We all have to leave sometime.
I have lived in this village for as long as I can remember. It is too small to have a train station, and the buses to the nearest towns only come once an hour. It is big enough to get lost in, but I haven’t for a long time. I have lived here for seventeen years and I don’t know the names of most of the roads. Once, on the day of my first driving lesson, my instructor asked me where Fish Street was.
Fish Street? No, I don’t know Fish Street; it’s The Common, which changes names halfway down for no apparent reason. It’s the little curved apostrophe of a road where all the terraced houses have window-boxes full of cheerful pink carnations, and cars parked in front with two wheels up on the pavement. It’s a road I can describe with my eyes closed, but I’d never paid any attention to its name. I saw the road name on a sign every day, and it was so obvious that I never noticed it.
When someone says “home” to me, I think of the High Street in the summer, when hanging baskets adorn every lamppost and shop front, suspended on fragile chains beside the door of the chemist or the chiropractors’, and the whole street smells like a garden centre. Home is the gravel path of the church I used to walk up every week as a child, before my creeping antipathy for religion rendered me an atheist. My mother still walks that path every Sunday, and the nave is where we sat the last time we said goodbye to her own mother. It’s a safe place for her.
There’s the bench next to the needle of the war memorial, the criss-crossed paths cutting across the Common that are surrounded by a canopy of trees, the cratered road my childhood best friend lived at the other end of. Driving down her road was an exercise in how to ruin your car’s suspension and her parents always used to mutter darkly about how extortionate it would be to repave it. But I loved it, and loved how running over the bumpy surface could make it feel like you were flying, never quite sure where your legs would land.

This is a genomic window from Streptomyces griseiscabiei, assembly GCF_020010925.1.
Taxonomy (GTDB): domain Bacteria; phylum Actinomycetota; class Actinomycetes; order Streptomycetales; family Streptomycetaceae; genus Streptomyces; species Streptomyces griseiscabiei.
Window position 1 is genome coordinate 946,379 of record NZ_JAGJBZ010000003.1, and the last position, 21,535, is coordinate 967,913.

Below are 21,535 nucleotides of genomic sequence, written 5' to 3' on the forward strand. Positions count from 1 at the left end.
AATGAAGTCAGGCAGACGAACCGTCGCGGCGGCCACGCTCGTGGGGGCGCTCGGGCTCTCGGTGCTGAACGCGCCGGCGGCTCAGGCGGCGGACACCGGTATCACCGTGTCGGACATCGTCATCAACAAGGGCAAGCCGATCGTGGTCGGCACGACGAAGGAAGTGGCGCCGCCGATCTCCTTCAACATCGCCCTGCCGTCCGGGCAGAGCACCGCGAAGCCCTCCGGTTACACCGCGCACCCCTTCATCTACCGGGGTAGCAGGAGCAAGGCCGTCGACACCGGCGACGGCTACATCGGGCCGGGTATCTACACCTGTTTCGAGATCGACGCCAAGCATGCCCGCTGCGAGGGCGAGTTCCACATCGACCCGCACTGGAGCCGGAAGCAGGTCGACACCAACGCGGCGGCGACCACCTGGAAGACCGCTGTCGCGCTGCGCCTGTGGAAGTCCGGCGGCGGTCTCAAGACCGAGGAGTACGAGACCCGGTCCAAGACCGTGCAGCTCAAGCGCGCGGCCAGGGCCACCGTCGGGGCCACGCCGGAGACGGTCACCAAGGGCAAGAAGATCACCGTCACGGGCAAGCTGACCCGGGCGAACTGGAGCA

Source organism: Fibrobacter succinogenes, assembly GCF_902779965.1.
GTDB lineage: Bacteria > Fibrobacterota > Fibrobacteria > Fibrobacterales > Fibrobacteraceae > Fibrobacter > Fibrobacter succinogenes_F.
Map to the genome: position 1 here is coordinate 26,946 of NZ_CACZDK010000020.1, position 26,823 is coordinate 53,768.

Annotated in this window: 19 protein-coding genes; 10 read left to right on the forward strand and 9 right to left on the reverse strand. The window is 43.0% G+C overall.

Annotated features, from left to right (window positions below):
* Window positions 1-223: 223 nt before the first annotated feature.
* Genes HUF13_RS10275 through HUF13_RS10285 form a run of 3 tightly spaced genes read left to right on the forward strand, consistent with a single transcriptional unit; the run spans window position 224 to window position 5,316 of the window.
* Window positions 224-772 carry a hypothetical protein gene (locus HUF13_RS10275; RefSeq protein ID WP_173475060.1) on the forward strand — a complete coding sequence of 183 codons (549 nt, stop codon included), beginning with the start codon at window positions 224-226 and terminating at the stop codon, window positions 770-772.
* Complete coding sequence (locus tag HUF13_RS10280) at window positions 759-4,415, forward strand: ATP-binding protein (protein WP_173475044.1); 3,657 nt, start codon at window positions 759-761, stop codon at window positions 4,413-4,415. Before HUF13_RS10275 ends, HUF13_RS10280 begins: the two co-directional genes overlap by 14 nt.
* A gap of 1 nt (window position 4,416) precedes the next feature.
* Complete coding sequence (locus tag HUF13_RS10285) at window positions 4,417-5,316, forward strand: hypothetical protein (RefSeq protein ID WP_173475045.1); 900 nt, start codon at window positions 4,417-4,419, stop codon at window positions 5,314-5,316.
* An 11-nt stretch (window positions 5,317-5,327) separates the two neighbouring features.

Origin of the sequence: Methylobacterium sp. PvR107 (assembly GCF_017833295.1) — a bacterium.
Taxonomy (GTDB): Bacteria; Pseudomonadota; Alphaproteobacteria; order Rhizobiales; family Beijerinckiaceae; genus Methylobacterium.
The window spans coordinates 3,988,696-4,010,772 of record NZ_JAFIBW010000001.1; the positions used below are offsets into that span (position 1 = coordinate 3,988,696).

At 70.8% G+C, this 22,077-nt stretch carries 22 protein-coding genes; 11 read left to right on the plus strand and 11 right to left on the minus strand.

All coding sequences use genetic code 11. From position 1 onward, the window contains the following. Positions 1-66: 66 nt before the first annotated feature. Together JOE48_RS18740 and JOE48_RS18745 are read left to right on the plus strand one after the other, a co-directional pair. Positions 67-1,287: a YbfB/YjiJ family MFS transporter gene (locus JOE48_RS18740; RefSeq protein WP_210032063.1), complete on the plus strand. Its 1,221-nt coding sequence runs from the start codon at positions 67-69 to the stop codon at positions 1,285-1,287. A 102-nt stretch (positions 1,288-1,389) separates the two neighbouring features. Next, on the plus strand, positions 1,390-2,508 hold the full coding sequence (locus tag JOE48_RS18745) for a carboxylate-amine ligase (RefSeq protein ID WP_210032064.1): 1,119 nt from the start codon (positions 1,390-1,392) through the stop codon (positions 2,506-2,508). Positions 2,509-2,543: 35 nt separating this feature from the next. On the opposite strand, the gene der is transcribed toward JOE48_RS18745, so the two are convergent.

My hometown is affluent, a microcosm of suburban paradise where children play in the river and climb trees, and where my elderly neighbours still stroll with impunity. The worst thing that’s ever happened to me here was when I got honked at by a passing car when I was walking home from the shops at age fifteen; it’s that sort of place.
And with each day that passes, I get closer to leaving it. I’ll be flying the nest. I don’t yet know where I’ll be going, but it’ll be two hundred miles away or more. I won’t be living in a place where I can go for a walk at 2am, on my own, and feel utterly unfazed. I’m excited for the city, for the new people, for a room that is mine and a place where I get to be someone new. My village is dull, but it's safe. It won't surprise me or hurt me. It seems inconceivable this place could ever change: it's going to be the same forever. I know I've outgrown it.
But I’ll miss this. I’ll miss holding open the door of the post office while a pensioner closes her umbrella and we share a knowing smile about the weather. I’ll miss the white gates of my house and the feeling of being anchored, to a specific place in a specific moment of time. I suppose that moment is coming to an end, and something new is about to start.
I don’t want to go. I can’t wait to move away. I could stay here forever. We all have to leave sometime.